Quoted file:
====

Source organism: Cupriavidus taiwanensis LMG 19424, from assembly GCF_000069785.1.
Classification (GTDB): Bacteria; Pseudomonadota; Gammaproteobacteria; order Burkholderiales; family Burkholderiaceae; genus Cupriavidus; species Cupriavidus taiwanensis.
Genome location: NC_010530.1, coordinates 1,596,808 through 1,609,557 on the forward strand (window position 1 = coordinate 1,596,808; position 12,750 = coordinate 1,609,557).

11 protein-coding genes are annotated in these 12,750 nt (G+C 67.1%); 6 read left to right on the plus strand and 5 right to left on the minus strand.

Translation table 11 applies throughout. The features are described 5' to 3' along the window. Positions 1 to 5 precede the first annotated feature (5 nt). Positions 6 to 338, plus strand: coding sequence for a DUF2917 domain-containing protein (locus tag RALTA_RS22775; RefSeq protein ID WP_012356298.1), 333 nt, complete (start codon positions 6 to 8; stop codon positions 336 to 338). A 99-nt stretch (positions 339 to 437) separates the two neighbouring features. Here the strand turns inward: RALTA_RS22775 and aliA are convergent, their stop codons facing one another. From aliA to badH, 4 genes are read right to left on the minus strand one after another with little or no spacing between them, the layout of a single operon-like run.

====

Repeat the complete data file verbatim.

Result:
Source organism: Cupriavidus taiwanensis LMG 19424, from assembly GCF_000069785.1.
Classification (GTDB): Bacteria; Pseudomonadota; Gammaproteobacteria; order Burkholderiales; family Burkholderiaceae; genus Cupriavidus; species Cupriavidus taiwanensis.
Genome location: NC_010530.1, coordinates 1,596,808 through 1,609,557 on the forward strand (window position 1 = coordinate 1,596,808; position 12,750 = coordinate 1,609,557).

11 protein-coding genes are annotated in these 12,750 nt (G+C 67.1%); 6 read left to right on the plus strand and 5 right to left on the minus strand.

Translation table 11 applies throughout. The features are described 5' to 3' along the window. Positions 1 to 5 precede the first annotated feature (5 nt). Positions 6 to 338, plus strand: coding sequence for a DUF2917 domain-containing protein (locus tag RALTA_RS22775; RefSeq protein ID WP_012356298.1), 333 nt, complete (start codon positions 6 to 8; stop codon positions 336 to 338). A 99-nt stretch (positions 339 to 437) separates the two neighbouring features. Here the strand turns inward: RALTA_RS22775 and aliA are convergent, their stop codons facing one another. From aliA to badH, 4 genes are read right to left on the minus strand one after another with little or no spacing between them, the layout of a single operon-like run.